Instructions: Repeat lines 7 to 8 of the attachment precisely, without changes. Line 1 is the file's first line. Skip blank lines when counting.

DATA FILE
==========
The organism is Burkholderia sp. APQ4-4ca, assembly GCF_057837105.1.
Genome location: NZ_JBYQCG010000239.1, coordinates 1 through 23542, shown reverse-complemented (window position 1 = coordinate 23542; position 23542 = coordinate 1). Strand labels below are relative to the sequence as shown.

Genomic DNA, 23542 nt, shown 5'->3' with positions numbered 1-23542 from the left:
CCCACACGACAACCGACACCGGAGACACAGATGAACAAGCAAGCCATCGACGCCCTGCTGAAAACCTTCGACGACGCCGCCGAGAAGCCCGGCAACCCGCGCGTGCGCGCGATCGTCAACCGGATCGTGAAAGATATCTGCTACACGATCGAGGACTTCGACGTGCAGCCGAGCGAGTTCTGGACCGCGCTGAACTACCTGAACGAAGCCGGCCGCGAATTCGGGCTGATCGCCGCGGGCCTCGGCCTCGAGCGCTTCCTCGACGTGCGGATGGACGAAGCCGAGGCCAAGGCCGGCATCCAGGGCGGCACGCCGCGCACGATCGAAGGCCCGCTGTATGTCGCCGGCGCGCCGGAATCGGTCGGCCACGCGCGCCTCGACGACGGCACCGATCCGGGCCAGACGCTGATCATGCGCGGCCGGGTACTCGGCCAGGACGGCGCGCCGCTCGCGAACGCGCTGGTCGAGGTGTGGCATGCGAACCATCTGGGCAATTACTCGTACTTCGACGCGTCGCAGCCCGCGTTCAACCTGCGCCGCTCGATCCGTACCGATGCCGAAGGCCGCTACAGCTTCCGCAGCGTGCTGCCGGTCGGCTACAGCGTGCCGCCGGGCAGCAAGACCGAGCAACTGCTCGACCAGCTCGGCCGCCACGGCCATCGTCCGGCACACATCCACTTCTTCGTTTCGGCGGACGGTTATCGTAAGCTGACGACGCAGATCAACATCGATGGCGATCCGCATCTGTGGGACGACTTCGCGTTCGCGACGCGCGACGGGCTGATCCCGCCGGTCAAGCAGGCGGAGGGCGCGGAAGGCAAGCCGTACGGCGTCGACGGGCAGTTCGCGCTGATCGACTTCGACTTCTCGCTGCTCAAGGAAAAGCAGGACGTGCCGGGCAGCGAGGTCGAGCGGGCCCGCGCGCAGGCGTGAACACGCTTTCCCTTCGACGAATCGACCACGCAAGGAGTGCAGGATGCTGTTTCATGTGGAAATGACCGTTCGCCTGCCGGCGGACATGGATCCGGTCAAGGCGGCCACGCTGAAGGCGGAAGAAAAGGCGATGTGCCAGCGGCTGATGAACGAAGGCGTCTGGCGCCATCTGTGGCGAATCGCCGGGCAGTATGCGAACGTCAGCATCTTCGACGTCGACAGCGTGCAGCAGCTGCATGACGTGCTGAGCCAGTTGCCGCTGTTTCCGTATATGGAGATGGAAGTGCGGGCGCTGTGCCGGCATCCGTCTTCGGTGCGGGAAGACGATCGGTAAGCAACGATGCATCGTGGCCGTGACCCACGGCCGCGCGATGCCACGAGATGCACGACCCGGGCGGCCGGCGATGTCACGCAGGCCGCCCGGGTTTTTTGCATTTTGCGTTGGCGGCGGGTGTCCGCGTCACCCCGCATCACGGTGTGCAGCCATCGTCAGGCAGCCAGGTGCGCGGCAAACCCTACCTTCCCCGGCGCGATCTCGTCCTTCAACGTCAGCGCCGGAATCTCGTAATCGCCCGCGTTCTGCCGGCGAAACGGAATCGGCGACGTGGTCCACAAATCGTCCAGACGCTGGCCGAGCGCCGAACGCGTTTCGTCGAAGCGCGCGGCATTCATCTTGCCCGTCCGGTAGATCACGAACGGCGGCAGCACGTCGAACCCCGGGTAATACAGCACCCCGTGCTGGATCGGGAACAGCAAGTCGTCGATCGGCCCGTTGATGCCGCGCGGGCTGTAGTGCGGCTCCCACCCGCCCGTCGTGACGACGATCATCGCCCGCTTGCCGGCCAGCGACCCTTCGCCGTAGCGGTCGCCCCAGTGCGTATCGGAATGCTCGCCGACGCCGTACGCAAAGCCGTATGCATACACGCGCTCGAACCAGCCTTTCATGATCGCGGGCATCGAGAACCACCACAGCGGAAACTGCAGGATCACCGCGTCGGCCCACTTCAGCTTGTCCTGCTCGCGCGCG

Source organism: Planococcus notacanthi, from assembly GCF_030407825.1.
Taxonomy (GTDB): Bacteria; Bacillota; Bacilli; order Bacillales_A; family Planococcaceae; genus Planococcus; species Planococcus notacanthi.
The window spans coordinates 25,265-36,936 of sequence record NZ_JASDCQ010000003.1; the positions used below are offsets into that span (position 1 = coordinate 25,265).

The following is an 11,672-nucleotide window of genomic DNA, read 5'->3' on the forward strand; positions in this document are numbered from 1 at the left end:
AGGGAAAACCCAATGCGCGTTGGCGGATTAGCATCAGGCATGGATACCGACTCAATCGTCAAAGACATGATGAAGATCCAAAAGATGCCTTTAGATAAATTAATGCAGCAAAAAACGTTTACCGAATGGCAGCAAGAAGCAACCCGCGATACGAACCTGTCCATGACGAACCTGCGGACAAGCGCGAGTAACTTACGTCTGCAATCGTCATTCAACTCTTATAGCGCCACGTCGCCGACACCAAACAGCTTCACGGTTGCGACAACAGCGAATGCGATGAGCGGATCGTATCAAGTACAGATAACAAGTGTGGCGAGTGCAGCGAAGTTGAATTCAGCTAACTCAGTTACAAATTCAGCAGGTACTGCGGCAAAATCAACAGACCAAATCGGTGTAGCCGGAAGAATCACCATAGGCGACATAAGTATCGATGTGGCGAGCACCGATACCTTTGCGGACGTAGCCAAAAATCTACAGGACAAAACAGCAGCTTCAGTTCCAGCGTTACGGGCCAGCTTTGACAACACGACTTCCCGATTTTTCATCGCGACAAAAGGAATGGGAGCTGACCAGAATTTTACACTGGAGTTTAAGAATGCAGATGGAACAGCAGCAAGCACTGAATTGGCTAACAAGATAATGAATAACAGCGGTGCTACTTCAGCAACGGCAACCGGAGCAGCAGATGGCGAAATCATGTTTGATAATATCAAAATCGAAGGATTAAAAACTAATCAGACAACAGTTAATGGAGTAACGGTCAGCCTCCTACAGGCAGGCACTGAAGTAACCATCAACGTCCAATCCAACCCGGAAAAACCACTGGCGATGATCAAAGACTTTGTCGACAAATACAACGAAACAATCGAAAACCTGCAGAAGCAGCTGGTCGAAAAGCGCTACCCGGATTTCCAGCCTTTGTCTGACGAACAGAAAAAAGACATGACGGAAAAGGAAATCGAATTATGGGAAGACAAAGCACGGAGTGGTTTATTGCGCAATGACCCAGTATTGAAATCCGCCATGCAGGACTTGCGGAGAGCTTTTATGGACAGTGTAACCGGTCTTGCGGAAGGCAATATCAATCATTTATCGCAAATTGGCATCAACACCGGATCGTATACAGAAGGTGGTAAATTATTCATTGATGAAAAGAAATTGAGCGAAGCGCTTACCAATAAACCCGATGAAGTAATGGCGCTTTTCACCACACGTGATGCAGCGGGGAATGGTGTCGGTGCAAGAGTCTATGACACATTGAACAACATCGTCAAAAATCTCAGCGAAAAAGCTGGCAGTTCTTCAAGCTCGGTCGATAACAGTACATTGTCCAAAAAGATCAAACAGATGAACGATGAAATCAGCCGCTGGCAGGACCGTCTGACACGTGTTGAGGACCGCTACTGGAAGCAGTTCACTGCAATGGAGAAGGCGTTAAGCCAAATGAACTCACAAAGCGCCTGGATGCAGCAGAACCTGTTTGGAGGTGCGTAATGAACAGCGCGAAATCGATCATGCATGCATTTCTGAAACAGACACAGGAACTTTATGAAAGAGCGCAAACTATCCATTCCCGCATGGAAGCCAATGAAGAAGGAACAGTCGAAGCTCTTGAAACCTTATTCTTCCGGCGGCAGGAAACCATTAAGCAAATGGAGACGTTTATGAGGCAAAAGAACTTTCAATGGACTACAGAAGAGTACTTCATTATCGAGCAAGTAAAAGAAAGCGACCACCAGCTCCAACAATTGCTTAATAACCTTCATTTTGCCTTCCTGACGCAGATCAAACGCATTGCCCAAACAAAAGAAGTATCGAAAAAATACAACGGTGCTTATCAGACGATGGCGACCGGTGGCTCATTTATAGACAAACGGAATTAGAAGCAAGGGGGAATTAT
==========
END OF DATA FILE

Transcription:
The window spans coordinates 25,265-36,936 of sequence record NZ_JASDCQ010000003.1; the positions used below are offsets into that span (position 1 = coordinate 25,265).

The following is an 11,672-nucleotide window of genomic DNA, read 5'->3' on the forward strand; positions in this document are numbered from 1 at the left end: